Government regulations

Facebook CEO Mark Zuckerberg speaks via video conference during a House Judiciary subcommittee hearing on antitrust on Capitol Hill on Wednesday, July 29, 2020, in Washington. (Graeme Jennings/Pool via AP)
July 30, 2020 - 5:58 am
WASHINGTON (AP) — Congressional lawmakers finally got a chance to grill the CEOs of Big Tech over their dominance and allegations of monopolistic practices that stifle competition. But it's unclear how much they advanced their goal of bringing some of the world's largest companies to heel...
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FILE - In this July 29, 2020, file photo President Donald Trump arrives to deliver remarks about American energy production during a visit to the Double Eagle Energy Oil Rig in Midland, Texas. Trump, like many fellow Republicans, holds out tax reductions and regulatory cuts as economic cure-alls and frames himself as a conservative champion in seemingly endless culture wars. But the president, still trying to fashion himself as an outsider, offers little detail about how he’d pull the levers of government in a second term. (AP Photo/Evan Vucci, File)
July 30, 2020 - 5:41 am
WASHINGTON (AP) — President Donald Trump and his Democratic challenger, Joe Biden, both promise sweeping progress over the next four years –- via starkly different paths. Trump, like many fellow Republicans, holds out tax reductions and regulatory cuts as economic cure-alls and frames himself as a...
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Facebook CEO Mark Zuckerberg speaks via video conference during a House Judiciary subcommittee hearing on antitrust on Capitol Hill on Wednesday, July 29, 2020, in Washington. (Graeme Jennings/Pool via AP)
July 29, 2020 - 11:14 pm
WASHINGTON (AP) — Congressional lawmakers finally got a chance Wednesday to grill the CEOs of Big Tech over their dominance and allegations of monopolistic practices that stifle competition. But it's not clear how much they advanced their goal of bringing some of the world's largest companies to...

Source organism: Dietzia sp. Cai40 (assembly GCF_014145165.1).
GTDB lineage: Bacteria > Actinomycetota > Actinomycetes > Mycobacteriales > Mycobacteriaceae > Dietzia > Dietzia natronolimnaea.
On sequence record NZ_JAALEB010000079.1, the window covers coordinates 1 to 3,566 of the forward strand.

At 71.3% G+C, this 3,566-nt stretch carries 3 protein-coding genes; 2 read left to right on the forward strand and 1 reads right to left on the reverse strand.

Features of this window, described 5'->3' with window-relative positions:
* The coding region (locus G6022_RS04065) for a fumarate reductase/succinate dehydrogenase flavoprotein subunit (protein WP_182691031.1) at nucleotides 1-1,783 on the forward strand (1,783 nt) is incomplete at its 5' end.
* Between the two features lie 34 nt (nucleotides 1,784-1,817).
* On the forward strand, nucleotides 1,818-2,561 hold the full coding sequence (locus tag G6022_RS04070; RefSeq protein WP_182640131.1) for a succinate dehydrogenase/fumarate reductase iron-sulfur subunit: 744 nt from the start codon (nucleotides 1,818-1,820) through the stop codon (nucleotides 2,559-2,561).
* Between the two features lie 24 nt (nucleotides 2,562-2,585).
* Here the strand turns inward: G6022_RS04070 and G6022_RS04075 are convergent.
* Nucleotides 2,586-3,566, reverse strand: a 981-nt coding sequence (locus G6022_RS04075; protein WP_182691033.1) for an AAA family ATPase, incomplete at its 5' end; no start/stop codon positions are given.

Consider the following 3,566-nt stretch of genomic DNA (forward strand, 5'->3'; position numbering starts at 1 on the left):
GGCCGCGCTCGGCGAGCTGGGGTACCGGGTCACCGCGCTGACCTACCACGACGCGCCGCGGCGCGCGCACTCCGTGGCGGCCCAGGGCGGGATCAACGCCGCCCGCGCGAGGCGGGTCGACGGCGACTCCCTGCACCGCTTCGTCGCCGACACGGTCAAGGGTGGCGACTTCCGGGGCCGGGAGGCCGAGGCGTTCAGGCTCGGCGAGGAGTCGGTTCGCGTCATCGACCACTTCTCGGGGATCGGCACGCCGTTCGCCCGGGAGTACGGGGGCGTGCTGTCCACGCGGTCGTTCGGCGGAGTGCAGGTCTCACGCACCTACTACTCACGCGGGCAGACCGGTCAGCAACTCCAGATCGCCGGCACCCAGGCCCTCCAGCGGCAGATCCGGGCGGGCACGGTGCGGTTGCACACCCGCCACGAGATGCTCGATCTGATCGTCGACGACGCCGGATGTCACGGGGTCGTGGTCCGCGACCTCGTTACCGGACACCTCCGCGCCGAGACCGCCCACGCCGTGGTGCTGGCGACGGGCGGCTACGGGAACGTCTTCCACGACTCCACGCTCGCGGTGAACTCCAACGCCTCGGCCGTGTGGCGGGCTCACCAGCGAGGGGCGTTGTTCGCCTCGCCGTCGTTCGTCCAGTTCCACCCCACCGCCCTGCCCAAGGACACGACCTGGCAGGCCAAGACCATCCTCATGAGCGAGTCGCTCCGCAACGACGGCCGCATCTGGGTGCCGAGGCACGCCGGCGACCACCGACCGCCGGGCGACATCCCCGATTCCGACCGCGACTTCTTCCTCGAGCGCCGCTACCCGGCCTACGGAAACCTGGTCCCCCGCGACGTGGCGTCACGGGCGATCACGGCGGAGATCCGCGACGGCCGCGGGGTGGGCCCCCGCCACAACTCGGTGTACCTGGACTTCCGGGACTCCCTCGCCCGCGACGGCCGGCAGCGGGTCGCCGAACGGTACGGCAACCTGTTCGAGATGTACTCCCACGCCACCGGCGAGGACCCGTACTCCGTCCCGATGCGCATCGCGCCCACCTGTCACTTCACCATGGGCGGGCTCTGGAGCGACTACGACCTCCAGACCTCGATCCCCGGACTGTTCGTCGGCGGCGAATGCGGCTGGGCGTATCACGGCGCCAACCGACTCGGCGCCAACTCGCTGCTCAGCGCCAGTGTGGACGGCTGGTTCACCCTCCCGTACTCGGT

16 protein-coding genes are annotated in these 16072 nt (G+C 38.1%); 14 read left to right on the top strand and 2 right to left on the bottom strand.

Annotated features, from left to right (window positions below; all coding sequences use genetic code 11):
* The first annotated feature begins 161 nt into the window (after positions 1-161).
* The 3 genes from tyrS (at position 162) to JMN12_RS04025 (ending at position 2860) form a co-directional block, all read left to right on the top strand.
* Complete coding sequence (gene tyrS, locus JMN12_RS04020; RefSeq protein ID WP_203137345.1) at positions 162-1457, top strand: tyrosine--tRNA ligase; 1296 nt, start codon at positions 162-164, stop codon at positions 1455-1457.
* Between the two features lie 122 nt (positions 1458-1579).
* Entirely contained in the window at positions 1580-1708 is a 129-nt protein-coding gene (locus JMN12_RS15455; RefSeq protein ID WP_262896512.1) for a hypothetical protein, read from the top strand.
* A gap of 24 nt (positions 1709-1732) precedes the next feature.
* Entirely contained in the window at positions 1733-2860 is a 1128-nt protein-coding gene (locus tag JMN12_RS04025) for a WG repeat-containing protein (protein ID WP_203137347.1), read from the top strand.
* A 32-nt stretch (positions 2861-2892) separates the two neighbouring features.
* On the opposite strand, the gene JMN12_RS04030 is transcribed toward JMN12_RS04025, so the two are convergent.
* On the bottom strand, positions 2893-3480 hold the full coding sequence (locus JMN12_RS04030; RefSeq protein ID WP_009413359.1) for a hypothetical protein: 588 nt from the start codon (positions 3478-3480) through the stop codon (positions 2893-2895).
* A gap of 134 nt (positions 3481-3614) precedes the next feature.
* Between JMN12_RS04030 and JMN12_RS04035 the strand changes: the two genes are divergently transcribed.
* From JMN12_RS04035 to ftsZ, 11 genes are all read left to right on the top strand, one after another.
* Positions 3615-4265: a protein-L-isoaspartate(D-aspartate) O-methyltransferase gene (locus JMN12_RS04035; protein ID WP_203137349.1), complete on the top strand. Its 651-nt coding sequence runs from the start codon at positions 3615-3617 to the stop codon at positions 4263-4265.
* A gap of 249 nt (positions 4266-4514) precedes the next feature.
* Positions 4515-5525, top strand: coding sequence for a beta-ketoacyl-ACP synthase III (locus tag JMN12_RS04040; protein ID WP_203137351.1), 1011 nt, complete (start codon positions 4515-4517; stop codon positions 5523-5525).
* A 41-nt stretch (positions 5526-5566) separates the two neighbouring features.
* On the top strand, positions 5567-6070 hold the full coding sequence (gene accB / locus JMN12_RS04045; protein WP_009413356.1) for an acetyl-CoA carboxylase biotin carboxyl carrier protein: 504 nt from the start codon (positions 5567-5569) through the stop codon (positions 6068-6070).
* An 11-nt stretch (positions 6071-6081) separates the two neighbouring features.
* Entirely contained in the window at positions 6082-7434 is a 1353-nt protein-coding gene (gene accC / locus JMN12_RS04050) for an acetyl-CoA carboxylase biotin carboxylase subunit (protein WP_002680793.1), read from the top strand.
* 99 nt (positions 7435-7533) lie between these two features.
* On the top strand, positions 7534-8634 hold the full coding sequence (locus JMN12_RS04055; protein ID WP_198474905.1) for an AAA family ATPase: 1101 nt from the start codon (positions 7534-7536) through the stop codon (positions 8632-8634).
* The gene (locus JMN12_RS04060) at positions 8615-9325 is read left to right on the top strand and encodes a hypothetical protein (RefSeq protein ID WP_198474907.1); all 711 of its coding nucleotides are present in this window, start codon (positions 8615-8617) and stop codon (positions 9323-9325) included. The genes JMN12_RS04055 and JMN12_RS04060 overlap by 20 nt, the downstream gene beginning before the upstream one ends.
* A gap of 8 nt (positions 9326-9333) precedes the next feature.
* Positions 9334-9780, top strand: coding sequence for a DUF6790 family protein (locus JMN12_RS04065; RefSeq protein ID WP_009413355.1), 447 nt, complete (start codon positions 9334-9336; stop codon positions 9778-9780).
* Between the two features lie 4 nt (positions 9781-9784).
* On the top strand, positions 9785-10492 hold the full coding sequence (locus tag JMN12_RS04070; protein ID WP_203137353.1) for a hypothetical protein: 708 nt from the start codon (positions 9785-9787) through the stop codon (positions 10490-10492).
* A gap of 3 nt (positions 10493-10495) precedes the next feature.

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President Donald Trump adjusts his jacket as he stands with Double Eagle Energy co-CEOs Cody Campbell, left, and John Sellers, right before viewing the Double Eagle Energy Oil Rig, Wednesday, July 29, 2020, in Midland, Texas. (AP Photo/Evan Vucci)
July 29, 2020 - 8:21 pm
MIDLAND, Texas (AP) — President Donald Trump took sweeping digs at “crazy left radical Democrats” on a trip Wednesday to the fracking fields of West Texas, launching unsubstantiated claims that a Democratic administration would destroy everything from the country's suburbs to the U.S. energy...
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July 29, 2020 - 10:17 am
GENEVA (AP) — World Trade Organization members on Wednesday created a dispute panel to rule on a complaint by South Korea against Japan over restrictions on exports to Korea of products used in semiconductors, mobile phone displays and television displays. Tokyo said it was “deeply disappointed” by...
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In this July 13, 2020 photo made available by Rosecastle at Deerwood assisted facility in Jacksonville, Fla,, Mary Daniels and her husband Steve, sit together in his room Monday, July 13, 2020. Mary went 114 days without seeing her husband who has early onset of Alzheimers, after the coronavirus forced the facility to ban all visitors. She took a job as a part-time dishwasher at the facility so that she is able to see her husband. (Rosecastle at Deerwood via AP)
July 29, 2020 - 7:17 am